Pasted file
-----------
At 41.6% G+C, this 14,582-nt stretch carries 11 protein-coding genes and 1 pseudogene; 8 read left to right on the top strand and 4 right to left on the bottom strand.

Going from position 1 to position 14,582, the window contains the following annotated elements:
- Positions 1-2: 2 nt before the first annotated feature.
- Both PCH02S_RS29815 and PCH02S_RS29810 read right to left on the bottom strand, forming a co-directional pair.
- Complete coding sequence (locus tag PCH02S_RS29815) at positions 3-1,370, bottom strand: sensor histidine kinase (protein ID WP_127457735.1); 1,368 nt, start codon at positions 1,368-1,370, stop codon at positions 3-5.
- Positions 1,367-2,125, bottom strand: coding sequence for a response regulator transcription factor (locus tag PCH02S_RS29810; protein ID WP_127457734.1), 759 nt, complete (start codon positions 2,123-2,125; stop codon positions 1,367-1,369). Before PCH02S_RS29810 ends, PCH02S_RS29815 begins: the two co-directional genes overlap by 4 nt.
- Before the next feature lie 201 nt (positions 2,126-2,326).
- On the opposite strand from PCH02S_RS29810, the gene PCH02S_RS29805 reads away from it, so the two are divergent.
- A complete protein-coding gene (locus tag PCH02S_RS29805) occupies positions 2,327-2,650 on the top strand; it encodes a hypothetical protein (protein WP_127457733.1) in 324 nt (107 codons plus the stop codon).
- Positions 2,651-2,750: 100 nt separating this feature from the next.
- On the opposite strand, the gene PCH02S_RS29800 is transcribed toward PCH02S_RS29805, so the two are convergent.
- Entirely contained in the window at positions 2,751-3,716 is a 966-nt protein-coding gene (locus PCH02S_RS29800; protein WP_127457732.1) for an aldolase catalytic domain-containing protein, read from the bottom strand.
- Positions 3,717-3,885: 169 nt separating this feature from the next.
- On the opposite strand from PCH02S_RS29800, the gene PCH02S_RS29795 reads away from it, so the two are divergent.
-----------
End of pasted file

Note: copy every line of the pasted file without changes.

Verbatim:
At 41.6% G+C, this 14,582-nt stretch carries 11 protein-coding genes and 1 pseudogene; 8 read left to right on the top strand and 4 right to left on the bottom strand.

Going from position 1 to position 14,582, the window contains the following annotated elements:
- Positions 1-2: 2 nt before the first annotated feature.
- Both PCH02S_RS29815 and PCH02S_RS29810 read right to left on the bottom strand, forming a co-directional pair.
- Complete coding sequence (locus tag PCH02S_RS29815) at positions 3-1,370, bottom strand: sensor histidine kinase (protein ID WP_127457735.1); 1,368 nt, start codon at positions 1,368-1,370, stop codon at positions 3-5.
- Positions 1,367-2,125, bottom strand: coding sequence for a response regulator transcription factor (locus tag PCH02S_RS29810; protein ID WP_127457734.1), 759 nt, complete (start codon positions 2,123-2,125; stop codon positions 1,367-1,369). Before PCH02S_RS29810 ends, PCH02S_RS29815 begins: the two co-directional genes overlap by 4 nt.
- Before the next feature lie 201 nt (positions 2,126-2,326).
- On the opposite strand from PCH02S_RS29810, the gene PCH02S_RS29805 reads away from it, so the two are divergent.
- A complete protein-coding gene (locus tag PCH02S_RS29805) occupies positions 2,327-2,650 on the top strand; it encodes a hypothetical protein (protein WP_127457733.1) in 324 nt (107 codons plus the stop codon).
- Positions 2,651-2,750: 100 nt separating this feature from the next.
- On the opposite strand, the gene PCH02S_RS29800 is transcribed toward PCH02S_RS29805, so the two are convergent.
- Entirely contained in the window at positions 2,751-3,716 is a 966-nt protein-coding gene (locus PCH02S_RS29800; protein WP_127457732.1) for an aldolase catalytic domain-containing protein, read from the bottom strand.
- Positions 3,717-3,885: 169 nt separating this feature from the next.
- On the opposite strand from PCH02S_RS29800, the gene PCH02S_RS29795 reads away from it, so the two are divergent.